A users providing the same wrong password more than once may be different to different wrong passwords. See Account Lockout, Bill Cheswick, Episode 76, OWASP Podcast, September 22, 2010.

Examples

Example 1: User tries username:password combination of 'user:pass1', 'user:pass2', 'user:pass3', etc.

Example 2: Multiple failed PINs are attempted for the same customer account.

Example 3: In an online banking application, several invalid mobile authentication codes, transaction verification codes or transaction authentication numbers are submitted.

Example 4: A user provides the correct password, but repeatedly fails to provide the required second password correctly.

Code

[Java] [.Net] [PHP]

AE3: High Rate of Login Attempts

ID

AE3

Title

High Rate of Login Attempts

Category

AuthenticationException

Description

The rate of login attempts becomes too high (possibly indicating an automated login attack).

Considerations

The threshold should relate to a limit and period appropriate to the application (e.g. total number in a second or minute or hour).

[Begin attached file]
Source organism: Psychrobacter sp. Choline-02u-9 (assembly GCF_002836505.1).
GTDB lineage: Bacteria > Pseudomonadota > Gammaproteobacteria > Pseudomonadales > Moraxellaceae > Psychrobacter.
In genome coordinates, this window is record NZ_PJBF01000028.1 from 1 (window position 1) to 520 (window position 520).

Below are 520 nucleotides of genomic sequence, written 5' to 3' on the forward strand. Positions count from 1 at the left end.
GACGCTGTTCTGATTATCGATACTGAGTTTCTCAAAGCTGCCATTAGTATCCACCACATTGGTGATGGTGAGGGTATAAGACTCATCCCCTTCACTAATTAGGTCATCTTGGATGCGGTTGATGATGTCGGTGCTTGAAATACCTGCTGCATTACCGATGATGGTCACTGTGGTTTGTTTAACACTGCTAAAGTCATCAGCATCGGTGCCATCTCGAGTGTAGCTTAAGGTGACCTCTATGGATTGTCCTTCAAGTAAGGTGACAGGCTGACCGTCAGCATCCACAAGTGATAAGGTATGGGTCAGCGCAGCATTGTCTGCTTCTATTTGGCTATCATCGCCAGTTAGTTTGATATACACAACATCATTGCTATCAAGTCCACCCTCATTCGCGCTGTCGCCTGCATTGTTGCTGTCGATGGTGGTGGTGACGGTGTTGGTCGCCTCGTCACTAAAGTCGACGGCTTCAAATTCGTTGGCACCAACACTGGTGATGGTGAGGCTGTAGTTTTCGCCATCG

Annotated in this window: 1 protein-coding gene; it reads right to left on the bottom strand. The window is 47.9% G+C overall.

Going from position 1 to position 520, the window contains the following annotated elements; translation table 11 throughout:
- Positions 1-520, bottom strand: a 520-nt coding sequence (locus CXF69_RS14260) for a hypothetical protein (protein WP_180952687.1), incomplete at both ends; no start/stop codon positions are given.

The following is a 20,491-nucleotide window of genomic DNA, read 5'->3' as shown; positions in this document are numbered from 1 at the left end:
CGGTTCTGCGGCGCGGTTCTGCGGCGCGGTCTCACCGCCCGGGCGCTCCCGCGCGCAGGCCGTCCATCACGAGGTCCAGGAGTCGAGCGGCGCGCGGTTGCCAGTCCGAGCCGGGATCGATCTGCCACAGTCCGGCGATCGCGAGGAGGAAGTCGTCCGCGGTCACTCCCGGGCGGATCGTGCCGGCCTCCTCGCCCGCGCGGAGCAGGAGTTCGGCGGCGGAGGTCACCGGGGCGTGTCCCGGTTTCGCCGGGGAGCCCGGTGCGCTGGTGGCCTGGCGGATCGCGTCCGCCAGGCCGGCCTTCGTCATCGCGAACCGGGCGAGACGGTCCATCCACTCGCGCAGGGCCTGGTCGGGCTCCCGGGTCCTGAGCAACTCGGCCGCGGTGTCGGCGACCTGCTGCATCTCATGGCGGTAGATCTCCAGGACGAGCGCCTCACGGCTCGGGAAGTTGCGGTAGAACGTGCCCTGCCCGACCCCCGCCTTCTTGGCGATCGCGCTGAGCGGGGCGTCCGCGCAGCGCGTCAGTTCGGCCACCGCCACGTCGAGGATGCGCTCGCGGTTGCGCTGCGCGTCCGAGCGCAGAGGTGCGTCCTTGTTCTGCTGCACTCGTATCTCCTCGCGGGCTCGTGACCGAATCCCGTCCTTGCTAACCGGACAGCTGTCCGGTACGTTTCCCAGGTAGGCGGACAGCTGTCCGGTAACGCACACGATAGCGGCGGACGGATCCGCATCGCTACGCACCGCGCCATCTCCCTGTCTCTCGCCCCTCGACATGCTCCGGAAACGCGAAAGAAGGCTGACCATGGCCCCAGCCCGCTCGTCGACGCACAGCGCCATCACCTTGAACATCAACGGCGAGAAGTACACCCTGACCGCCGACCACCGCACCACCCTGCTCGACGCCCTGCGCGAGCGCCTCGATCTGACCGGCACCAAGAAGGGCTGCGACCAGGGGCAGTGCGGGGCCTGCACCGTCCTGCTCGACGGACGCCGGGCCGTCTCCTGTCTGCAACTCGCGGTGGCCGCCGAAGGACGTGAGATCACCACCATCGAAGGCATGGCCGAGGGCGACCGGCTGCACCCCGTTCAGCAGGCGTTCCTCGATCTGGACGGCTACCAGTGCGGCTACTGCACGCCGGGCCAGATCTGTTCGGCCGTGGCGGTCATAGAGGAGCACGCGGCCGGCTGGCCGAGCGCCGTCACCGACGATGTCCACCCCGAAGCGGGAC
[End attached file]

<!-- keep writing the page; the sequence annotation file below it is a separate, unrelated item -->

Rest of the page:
Tuning

-

Examples

User sends the following login attempts within 1 second - 'user1:pass1', 'user1:pass2', 'user2:pass3', 'user2:pass4'.

Code

[Java] [.Net] [PHP]

AE4: Unexpected Quantity of Characters in Username

ID

AE4

Title

Unexpected Quantity of Characters in Username

Category

AuthenticationException

Description

The user provides a username with a large number of characters.

Considerations

-

Tuning

(same as RE7)

Examples

The user sends a username that is 200 characters long when 6-8 are expected.

Code

[Java] [.Net] [PHP]

AE5: Unexpected Quantity of Characters in Password

ID

AE5

Title

Unexpected Quantity of Characters in Password

Category

AuthenticationException

Description

The user provides a password with a large number of characters.

Considerations